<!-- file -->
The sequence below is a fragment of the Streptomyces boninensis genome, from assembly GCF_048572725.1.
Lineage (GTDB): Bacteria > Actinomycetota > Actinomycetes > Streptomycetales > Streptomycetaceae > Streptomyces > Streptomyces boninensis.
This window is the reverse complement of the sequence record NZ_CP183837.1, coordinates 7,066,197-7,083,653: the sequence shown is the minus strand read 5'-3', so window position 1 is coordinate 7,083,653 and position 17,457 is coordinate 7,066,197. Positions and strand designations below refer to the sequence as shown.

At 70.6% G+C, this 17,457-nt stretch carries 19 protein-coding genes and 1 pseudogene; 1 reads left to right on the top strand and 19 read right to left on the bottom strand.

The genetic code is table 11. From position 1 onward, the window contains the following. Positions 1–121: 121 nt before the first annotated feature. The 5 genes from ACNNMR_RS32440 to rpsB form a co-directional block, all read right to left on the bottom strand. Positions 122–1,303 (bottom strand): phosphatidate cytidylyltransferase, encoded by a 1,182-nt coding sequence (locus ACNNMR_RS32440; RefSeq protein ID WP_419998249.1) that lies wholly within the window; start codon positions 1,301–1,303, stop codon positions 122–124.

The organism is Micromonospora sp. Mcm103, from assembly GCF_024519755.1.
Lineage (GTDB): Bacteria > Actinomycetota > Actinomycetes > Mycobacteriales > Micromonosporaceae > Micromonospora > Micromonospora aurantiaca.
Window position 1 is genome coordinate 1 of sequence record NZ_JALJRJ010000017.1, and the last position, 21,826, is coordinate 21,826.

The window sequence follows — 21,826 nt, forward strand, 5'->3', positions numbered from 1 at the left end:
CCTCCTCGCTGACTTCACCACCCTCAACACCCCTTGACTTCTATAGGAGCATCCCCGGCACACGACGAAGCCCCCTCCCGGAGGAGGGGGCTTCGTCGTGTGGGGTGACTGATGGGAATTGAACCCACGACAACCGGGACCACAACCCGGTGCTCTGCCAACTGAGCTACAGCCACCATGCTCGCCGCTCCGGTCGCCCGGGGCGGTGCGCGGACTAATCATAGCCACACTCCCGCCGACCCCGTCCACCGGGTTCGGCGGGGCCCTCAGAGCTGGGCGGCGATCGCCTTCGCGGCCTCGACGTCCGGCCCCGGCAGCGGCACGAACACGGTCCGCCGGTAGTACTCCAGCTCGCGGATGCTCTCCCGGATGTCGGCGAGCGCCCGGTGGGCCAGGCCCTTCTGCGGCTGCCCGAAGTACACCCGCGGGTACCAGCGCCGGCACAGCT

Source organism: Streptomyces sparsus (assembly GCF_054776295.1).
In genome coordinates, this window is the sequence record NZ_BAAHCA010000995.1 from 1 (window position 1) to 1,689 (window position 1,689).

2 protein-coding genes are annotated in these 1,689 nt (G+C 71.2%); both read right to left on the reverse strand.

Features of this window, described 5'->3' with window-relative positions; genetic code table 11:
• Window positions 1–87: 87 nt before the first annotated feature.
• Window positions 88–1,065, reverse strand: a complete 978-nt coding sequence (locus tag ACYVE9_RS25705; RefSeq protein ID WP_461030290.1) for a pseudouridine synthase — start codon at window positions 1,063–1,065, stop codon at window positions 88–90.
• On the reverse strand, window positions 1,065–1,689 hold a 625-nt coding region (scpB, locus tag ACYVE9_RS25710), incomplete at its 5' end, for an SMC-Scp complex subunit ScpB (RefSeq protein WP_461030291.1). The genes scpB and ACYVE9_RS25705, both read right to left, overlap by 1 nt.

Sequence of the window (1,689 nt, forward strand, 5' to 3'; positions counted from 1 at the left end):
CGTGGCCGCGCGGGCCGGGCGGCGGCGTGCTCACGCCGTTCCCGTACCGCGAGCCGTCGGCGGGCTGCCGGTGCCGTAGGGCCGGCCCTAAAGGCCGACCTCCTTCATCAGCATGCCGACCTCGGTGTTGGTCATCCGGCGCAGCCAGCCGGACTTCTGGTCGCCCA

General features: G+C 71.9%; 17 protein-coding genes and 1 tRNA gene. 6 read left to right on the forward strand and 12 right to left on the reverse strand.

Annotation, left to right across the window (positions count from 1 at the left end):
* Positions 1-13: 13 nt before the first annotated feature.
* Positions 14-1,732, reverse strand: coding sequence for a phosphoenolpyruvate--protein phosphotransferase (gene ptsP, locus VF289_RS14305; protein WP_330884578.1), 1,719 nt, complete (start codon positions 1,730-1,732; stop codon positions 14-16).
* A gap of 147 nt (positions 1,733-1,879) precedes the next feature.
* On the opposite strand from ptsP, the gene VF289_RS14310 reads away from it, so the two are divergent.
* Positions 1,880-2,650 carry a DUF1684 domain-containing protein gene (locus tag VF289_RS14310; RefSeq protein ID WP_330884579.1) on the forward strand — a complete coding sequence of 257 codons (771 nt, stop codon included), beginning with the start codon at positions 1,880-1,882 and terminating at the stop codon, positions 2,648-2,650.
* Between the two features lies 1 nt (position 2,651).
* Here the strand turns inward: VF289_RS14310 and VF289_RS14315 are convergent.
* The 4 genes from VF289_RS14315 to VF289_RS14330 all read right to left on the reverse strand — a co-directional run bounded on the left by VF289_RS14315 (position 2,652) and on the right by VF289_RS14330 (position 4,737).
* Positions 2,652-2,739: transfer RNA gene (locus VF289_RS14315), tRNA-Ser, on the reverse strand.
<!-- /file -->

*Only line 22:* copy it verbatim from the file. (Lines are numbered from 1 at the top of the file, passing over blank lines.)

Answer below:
* Positions 1-13: 13 nt before the first annotated feature.